Merchandise Exports Bounce Back in December

The Conference Board of Canada’s Senior Economist Doris Chu offers the following insights on the merchandise trade data for December:

December’s merchandise trade numbers were encouraging, as Canada’s trade sector ended 2019 on a positive note with both exports and imports registering increases. Looking ahead, although the turbulence on the global front has eased somewhat recently, slower global economic growth and lingering uncertainty suggests Canada’s trade sector will continue to face some challenges over the next few quarters that will prevent net-exports from making a significant contribution to overall economic growth in the near term.

  • Canada’s trade sector closed 2019 on an upbeat note with merchandise exports increasing by 1.9 per cent in December. Higher energy exports accounted for much of the monthly increase as crude oil exports bounced back sharply in December following a resolution with a problem at the Keystone pipeline in North Dakota. On the other hand, non-energy exporters continued to struggle as exports excluding energy was up by a tepid 0.3 per cent
  • Merchandise imports also increased in December, but by a mere 0.2 per cent. Higher imports of consumer products and aircraft and other transportation equipment were largely offset by lower imports of metal ores and non-metallic minerals.
  • With exports outpacing imports by a wide margin, Canada's merchandise trade deficit shrank from $1.2 billion in November to $370 million in December.
  • Fueled by higher shipments of crude oil, exports to the United States were up 2.9 per cent in December, while imports declined by 0.2 per cent. As a result, Canada’s trade surplus with the United States climbed from $4.1 billion in November to $5.2 billion in December.
  • On the other hand, Canada’s trade deficit with the rest of the world widened from $5.3 billion in November to $5.6 billion in December, as imports outpaced exports by a sizeable margin. A 0.9 per cent decline in exports to countries other than the United States was largely owing to lower exports of gold to the United Kingdom. Meanwhile, imports from countries other than the United States was due to higher imports of other transportation equipment from Belgium and miscellaneous products from China.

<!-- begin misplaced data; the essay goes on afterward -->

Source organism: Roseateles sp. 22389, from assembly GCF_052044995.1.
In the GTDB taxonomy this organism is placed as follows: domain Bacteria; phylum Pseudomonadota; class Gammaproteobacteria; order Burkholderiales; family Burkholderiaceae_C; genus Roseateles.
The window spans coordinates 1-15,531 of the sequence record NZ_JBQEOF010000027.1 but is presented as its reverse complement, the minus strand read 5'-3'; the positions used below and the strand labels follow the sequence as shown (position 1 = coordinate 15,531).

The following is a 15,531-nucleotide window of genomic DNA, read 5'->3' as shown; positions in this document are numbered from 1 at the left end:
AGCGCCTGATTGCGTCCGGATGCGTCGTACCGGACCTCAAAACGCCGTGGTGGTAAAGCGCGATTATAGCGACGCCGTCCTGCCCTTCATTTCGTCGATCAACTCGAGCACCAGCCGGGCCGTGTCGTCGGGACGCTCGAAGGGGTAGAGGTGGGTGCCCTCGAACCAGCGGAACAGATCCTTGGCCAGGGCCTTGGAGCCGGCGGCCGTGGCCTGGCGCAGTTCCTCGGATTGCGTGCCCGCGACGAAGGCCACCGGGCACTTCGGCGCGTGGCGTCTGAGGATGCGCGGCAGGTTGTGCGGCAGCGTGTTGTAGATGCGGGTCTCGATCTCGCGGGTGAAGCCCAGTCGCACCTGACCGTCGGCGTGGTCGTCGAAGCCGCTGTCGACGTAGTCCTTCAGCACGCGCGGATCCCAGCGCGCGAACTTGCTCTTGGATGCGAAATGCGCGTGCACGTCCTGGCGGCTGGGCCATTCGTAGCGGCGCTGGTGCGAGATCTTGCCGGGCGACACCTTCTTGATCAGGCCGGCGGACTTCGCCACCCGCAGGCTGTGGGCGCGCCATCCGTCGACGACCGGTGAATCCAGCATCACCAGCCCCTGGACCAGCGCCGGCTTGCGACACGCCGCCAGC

• The trade story for services was similar to the merchandise side with exports outperforming imports. Exports increased by 0.6 per cent in December while imports declined 0.7 per cent.
  • For the year, the trade deficit totalled $18.3 billion in 2019 — the smallest deficit since the last annual surplus was recorded in 2014.
  • Real exports fell 2.0 per cent in the fourth quarter, pulled down by lower exports of motor vehicles and parts, and other crop products. This marked the second consecutive quarter that export volumes have fallen. At the same time, imports contracted by 1.8 per cent due to declines in imports of motor vehicles and parts and industrial machinery and equipment.
  • Although today’s trade report was encouraging, the near-term outlook for Canada’s trade sector remains less-than-stellar. Softer global demand, combined with ongoing challenges in the non-energy sector, are expected to continue to weigh on growth prospects for merchandise exports over the next few quarters.

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Doris Chu

Doris Chu

Senior Economist
The Conference Board of Canada